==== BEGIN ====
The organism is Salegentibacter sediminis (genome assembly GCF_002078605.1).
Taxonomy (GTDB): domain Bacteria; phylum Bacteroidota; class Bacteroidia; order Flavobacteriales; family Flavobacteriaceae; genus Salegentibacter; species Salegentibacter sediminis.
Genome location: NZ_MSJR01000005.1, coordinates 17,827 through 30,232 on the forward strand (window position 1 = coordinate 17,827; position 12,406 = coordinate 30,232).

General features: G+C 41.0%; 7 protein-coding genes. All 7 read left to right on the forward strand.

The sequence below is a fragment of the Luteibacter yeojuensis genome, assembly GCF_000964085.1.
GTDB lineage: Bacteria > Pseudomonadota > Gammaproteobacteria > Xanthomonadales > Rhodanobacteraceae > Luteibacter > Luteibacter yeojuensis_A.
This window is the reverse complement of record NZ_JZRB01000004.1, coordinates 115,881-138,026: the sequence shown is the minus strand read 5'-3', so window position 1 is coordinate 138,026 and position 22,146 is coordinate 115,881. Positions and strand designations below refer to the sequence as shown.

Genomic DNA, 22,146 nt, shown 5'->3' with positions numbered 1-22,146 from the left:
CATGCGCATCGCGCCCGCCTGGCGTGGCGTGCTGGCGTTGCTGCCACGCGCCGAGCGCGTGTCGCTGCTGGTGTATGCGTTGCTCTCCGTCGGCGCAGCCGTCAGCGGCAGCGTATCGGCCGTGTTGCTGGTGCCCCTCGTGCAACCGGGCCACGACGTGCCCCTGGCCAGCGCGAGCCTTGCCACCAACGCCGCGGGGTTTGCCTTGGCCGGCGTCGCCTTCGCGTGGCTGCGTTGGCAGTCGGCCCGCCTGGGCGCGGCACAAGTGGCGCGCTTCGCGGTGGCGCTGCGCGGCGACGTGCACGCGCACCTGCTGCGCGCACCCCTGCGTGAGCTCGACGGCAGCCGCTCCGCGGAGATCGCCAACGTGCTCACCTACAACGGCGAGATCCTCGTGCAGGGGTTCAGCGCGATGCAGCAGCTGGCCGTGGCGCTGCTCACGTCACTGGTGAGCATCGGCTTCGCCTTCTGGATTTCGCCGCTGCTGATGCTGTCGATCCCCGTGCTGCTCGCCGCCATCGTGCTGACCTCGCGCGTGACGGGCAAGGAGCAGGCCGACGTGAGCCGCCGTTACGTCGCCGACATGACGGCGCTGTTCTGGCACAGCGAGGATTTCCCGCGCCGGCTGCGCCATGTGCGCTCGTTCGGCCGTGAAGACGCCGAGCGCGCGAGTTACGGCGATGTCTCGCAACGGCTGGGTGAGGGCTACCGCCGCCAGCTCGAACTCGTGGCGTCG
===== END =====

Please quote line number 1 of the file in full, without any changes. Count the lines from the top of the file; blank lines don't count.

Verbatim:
The organism is Salegentibacter sediminis (genome assembly GCF_002078605.1).